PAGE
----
Of course, one must not write the obituary of the American diplomat. Despite the White House’s initial instincts and the protest of the Defence Department, President Bush – largely persuaded by Secretary Powell – agreed to use diplomacy at the UN to seek agreement on a new Security Council Resolution.
However, the Bush Administration’s reluctance to use the UN became evident as UN diplomats complained that Washington was “just going through the motions” and setting deadlines not just on Iraq, but also on allies. Senior Bush Administration officials, for their part, often express frustration with what they view as the slow, plodding, often inefficient UN consultation process.
Bruce Laingen, who spent 444 days as an American diplomat hostage in Iran, puts it this way: “Multilateralism requires patience. This administration does not seem to have the patience required.”
Transatlantic insults, like Secretary of Defence Donald Rumsfeld’s remarks that France and Germany are part of “old Europe” have added to American diplomats’ concerns. Amid a rising tide of global anti-Americanism and the heightened terrorist threat, most diplomats also face the most stringent security measures in history, making life as an American diplomat more tense than before.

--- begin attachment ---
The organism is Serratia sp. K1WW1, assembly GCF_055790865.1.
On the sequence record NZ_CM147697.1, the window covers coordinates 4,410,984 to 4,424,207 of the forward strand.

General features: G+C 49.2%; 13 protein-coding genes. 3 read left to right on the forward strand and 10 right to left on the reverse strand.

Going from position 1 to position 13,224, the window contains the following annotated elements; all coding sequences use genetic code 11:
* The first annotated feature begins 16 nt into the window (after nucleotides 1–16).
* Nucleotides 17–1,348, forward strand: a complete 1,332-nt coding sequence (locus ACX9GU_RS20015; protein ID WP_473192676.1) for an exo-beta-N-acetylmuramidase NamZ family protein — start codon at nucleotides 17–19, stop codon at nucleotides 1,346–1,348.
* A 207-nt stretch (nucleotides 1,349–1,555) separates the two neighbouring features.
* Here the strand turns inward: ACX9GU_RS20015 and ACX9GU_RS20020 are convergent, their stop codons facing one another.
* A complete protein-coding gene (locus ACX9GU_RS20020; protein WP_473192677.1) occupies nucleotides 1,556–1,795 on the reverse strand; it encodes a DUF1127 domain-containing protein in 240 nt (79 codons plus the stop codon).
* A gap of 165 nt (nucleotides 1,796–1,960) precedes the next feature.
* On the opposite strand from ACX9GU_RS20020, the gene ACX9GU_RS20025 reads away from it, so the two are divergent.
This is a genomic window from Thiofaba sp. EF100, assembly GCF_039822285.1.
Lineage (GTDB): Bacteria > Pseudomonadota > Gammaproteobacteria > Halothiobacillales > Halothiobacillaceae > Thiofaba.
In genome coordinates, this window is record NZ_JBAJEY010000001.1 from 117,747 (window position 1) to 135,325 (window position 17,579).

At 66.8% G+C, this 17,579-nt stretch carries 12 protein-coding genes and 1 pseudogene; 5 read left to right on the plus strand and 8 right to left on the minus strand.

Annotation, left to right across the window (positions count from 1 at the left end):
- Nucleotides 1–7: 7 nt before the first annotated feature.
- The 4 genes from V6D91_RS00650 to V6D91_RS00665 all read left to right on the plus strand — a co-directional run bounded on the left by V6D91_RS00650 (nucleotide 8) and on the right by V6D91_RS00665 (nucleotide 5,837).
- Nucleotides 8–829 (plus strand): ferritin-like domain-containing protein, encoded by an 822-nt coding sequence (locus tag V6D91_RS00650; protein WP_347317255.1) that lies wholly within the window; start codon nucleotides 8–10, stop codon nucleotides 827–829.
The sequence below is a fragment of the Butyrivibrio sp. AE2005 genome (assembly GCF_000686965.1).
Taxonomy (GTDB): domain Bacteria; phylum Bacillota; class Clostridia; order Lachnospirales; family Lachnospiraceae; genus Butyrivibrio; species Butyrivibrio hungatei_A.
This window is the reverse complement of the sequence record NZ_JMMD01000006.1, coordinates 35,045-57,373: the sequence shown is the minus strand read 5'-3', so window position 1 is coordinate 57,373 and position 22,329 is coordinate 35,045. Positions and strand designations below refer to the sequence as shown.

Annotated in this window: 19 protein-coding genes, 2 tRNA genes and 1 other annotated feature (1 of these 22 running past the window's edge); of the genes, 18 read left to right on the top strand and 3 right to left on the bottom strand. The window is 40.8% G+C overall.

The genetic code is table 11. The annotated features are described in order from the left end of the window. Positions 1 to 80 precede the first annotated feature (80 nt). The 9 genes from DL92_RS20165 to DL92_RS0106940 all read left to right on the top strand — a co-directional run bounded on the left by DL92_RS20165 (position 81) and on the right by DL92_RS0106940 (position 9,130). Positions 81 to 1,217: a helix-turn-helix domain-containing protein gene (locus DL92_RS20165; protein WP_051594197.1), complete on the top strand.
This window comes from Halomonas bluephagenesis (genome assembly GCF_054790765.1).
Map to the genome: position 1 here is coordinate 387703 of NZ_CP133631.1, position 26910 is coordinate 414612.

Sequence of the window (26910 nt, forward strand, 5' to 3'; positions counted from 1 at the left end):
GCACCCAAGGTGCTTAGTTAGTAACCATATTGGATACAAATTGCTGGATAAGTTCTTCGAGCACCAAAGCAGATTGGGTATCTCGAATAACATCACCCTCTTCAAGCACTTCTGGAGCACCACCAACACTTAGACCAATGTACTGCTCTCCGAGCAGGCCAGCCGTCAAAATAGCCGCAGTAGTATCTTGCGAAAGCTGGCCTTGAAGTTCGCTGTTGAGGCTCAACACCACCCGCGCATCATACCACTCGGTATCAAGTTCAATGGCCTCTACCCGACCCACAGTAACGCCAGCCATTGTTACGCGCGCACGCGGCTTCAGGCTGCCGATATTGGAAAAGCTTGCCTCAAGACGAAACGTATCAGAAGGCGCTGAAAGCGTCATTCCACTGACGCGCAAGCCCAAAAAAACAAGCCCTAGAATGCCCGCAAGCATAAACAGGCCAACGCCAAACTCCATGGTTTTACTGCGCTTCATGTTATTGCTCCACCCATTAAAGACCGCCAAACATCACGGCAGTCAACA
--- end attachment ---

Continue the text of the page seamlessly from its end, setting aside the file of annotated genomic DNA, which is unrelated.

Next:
In the end, America’s diplomats will have to adjust – just like everyone else – to Washington’s substantial shift in diplomatic tone and outlook, a shift that breaks from nearly five decades of post World War II multilateral diplomacy linked to multilateral collective security.
Afshin Molavi, a Washington-based journalist, is the author of Persian Pilgrimages: Journeys Across Iran.